|8-9||Roll once on the restock table. Recruit for losses only; do not gain extra forces.|
|10-11||Roll once on the restock table.|
|12||Roll twice on the restock table.|
|0||Appropriately-sized group of local fauna moves in. (E.g., horde of rats, 1 bear)|
|1||1 easy to find recruit. (E.g., 1 brigand)|
|2||1d6 easy to find recruits.|
|3||2d6 easy to find recruits, or 1 uncommon recruit. (E.g., 2d6 orcs, 1 gnoll)|
|4||1d6 uncommon recruits and 1d6 easy to find recruits.|
|5||Either 2d6 uncommon recruits or 1 rare recruit, and 1d6 easy to find recruit. (E.g., 2d6 ogres or 1 werewolf, plus 1d6 brigands)|
|6||Roll twice more.|
|7||1d6 rare recruits and 1d6 easy to find recruits.|
|8||1d6 rare recruits, 1d6 uncommon recruits, and 1d6 easy to find recruits.|
|9||1d6 rare recruits, 2d6 uncommon recruits, and 1d6 easy to find recruits.|
|10||2d6 rare recruits, 1d6 uncommon recruits, and 2d6 easy to find recruits.|
|11||2d6 rare recruits, 2d6 uncommon recruits, and 3d6 easy to find recruits.|
|12||2d6 rare recruits, 3d6 uncommon recruits, and 3d6 easy to find recruits. Alternatively, 1 unique monster.|
Any new group will have only their own equipment and pocket-change as treasure, along with whatever was already in the room. (Plug for Dungeon Fantasy Adventures 1: it has a random pocket-change loot table in the back.) However, any new group that gets another batch of reinforcements will have appropriate treasure, to represent their successes.
Feel free to assign modifiers, especially to the second table's roll. If a section is particularly strong or well-known, it should get plusses, as everyone wants to join the winners. A weak section should get minuses. There might be situational modifiers as well - for example, the Cult of Our Aquatic Masters might get a hefty bonus after a local flood.
Consequences of Success
What happens when the PCs knock out a section? For 1d6 weeks, nothing. That area remains deserted. After that time is up, roll another d6. On a 6, a new faction takes up residence; make it roughly as strong as the surrounding factions. This can either be a completely new force, or defectors from the other factions making common cause and setting up their own power base. On any other roll, divide the empty area between the nearby factions. This will probably be a roughly equal division, but if one faction is significantly stronger than the others it might claim more. Move one or two groups from their current places in the section to the new area, but otherwise wait on restock rolls to add recruits.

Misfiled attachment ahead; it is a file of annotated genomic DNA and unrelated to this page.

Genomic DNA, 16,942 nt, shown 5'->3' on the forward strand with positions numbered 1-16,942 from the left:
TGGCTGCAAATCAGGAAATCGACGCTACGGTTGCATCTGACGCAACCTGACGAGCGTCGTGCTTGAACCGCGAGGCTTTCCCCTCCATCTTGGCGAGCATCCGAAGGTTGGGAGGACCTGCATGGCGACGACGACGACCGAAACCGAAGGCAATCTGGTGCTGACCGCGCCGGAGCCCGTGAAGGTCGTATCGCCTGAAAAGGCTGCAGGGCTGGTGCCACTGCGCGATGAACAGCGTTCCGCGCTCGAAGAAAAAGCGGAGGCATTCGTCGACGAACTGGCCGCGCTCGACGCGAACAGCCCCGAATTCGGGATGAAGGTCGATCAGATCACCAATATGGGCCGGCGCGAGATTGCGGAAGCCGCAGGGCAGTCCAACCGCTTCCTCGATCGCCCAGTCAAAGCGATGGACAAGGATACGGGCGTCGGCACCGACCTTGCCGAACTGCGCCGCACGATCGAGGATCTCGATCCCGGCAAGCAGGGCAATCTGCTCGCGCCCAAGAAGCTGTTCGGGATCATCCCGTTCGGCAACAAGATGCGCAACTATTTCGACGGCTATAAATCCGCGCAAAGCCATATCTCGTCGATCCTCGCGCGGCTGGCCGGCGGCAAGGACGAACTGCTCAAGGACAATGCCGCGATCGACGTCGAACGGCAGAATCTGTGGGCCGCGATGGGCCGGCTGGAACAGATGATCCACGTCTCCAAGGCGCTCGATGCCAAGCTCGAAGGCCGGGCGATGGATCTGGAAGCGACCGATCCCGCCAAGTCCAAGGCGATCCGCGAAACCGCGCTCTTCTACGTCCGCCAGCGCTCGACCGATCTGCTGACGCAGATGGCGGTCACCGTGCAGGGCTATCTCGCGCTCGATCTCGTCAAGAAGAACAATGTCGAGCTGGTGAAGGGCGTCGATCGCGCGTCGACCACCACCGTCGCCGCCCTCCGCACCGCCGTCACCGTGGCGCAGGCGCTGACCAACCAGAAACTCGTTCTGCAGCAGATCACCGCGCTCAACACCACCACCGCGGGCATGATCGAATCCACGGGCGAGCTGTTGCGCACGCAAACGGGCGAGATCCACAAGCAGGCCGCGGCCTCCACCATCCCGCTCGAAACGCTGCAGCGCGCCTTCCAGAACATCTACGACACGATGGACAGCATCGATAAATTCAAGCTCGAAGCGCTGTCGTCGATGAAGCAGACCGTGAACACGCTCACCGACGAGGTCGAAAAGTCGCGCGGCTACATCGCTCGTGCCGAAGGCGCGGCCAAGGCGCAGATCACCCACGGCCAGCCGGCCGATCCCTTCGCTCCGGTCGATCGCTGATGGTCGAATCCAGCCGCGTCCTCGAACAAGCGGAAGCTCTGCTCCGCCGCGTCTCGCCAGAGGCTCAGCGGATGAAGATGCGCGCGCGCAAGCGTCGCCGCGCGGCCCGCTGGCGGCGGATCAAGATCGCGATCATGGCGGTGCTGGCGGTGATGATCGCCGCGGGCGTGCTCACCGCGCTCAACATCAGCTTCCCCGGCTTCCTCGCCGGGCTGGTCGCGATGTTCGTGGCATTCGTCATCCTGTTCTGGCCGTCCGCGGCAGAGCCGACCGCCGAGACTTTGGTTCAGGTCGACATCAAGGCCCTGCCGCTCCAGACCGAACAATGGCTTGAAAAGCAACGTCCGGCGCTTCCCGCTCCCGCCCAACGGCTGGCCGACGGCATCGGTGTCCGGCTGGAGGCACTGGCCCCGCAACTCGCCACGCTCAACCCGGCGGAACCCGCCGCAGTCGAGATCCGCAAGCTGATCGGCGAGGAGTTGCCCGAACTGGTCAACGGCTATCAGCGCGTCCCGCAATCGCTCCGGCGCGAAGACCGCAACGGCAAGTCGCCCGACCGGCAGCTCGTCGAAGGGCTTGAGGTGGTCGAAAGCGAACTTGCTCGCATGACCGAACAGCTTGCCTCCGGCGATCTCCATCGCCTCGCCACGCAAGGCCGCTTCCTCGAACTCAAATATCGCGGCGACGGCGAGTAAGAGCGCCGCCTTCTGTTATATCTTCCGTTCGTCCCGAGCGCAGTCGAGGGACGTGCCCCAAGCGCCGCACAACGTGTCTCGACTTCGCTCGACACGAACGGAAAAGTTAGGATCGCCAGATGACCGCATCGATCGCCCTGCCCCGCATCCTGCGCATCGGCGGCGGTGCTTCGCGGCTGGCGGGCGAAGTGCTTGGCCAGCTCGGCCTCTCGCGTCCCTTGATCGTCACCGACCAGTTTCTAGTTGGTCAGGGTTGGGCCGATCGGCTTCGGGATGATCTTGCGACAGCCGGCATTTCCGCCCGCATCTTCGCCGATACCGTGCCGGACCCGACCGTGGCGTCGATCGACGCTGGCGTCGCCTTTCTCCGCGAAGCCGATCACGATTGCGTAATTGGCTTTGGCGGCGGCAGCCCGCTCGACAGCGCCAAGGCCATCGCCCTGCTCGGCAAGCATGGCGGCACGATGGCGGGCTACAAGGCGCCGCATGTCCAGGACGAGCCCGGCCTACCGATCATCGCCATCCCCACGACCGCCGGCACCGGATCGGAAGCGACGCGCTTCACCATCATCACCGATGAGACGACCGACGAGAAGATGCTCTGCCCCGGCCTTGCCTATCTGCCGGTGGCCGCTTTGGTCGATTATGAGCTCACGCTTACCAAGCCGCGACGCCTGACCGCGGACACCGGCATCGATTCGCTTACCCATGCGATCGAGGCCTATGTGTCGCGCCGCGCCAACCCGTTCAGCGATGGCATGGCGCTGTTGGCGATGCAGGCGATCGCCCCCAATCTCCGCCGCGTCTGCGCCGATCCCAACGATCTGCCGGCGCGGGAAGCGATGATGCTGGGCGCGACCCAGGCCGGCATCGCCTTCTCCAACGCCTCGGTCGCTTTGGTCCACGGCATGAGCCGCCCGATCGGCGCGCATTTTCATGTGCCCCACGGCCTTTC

The tables above aren't organized by foe difficulty, but instead by ease of recruitment based on the fuzzy factors of likelihood of joining the cause and the population of the realm around the dungeon. "Easy to find" doesn't mean "mook" and "uncommon" doesn't mean "worthy", though the categories probably roughly track one another. This reflects my bias that the behaviour of the world should track only loosely with the capability of the PCs. If you disagree, the wording is easy enough to switch, I think.
Where did these numbers come from? Nowhere. I thought them up out of the blue. If you're inclined, please playtest this and give me feedback, but use at your own risk. Still, I hope it's helpful, and I did at least familiarize myself with the probabilities involved beforehand.
Also, as an aside, does anyone know how to make tables in Blogger without editing the HTML? I'm fine with doing that, but it'd be nice if I needn't.